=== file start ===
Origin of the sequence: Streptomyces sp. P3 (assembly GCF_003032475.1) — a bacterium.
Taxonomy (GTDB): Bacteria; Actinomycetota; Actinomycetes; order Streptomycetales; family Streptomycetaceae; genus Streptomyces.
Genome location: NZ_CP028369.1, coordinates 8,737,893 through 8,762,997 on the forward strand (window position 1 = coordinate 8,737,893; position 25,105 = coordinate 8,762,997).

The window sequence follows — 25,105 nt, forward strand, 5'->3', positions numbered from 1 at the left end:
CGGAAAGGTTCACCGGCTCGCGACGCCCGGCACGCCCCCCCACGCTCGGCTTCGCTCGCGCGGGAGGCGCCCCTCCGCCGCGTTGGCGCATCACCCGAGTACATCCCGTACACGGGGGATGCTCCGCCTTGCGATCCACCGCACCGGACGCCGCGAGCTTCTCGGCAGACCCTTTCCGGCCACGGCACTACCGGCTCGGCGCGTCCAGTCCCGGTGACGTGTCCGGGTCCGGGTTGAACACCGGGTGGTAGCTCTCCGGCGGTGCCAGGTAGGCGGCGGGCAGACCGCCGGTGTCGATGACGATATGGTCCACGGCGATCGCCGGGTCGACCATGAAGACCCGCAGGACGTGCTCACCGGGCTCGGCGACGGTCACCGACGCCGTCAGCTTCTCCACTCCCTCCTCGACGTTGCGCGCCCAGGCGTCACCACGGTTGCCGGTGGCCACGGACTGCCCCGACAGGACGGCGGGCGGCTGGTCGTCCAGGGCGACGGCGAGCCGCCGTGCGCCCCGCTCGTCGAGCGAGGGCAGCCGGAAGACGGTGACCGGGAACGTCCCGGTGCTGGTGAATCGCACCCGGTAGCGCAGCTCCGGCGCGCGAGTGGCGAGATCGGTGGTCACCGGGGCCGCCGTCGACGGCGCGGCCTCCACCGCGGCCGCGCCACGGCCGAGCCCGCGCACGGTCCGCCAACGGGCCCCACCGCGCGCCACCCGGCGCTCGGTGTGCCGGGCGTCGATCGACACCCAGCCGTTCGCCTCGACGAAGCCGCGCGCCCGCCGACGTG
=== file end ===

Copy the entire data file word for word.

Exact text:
Origin of the sequence: Streptomyces sp. P3 (assembly GCF_003032475.1) — a bacterium.
Taxonomy (GTDB): Bacteria; Actinomycetota; Actinomycetes; order Streptomycetales; family Streptomycetaceae; genus Streptomyces.
Genome location: NZ_CP028369.1, coordinates 8,737,893 through 8,762,997 on the forward strand (window position 1 = coordinate 8,737,893; position 25,105 = coordinate 8,762,997).

The window sequence follows — 25,105 nt, forward strand, 5'->3', positions numbered from 1 at the left end:
CGGAAAGGTTCACCGGCTCGCGACGCCCGGCACGCCCCCCCACGCTCGGCTTCGCTCGCGCGGGAGGCGCCCCTCCGCCGCGTTGGCGCATCACCCGAGTACATCCCGTACACGGGGGATGCTCCGCCTTGCGATCCACCGCACCGGACGCCGCGAGCTTCTCGGCAGACCCTTTCCGGCCACGGCACTACCGGCTCGGCGCGTCCAGTCCCGGTGACGTGTCCGGGTCCGGGTTGAACACCGGGTGGTAGCTCTCCGGCGGTGCCAGGTAGGCGGCGGGCAGACCGCCGGTGTCGATGACGATATGGTCCACGGCGATCGCCGGGTCGACCATGAAGACCCGCAGGACGTGCTCACCGGGCTCGGCGACGGTCACCGACGCCGTCAGCTTCTCCACTCCCTCCTCGACGTTGCGCGCCCAGGCGTCACCACGGTTGCCGGTGGCCACGGACTGCCCCGACAGGACGGCGGGCGGCTGGTCGTCCAGGGCGACGGCGAGCCGCCGTGCGCCCCGCTCGTCGAGCGAGGGCAGCCGGAAGACGGTGACCGGGAACGTCCCGGTGCTGGTGAATCGCACCCGGTAGCGCAGCTCCGGCGCGCGAGTGGCGAGATCGGTGGTCACCGGGGCCGCCGTCGACGGCGCGGCCTCCACCGCGGCCGCGCCACGGCCGAGCCCGCGCACGGTCCGCCAACGGGCCCCACCGCGCGCCACCCGGCGCTCGGTGTGCCGGGCGTCGATCGACACCCAGCCGTTCGCCTCGACGAAGCCGCGCGCCCGCCGACGTG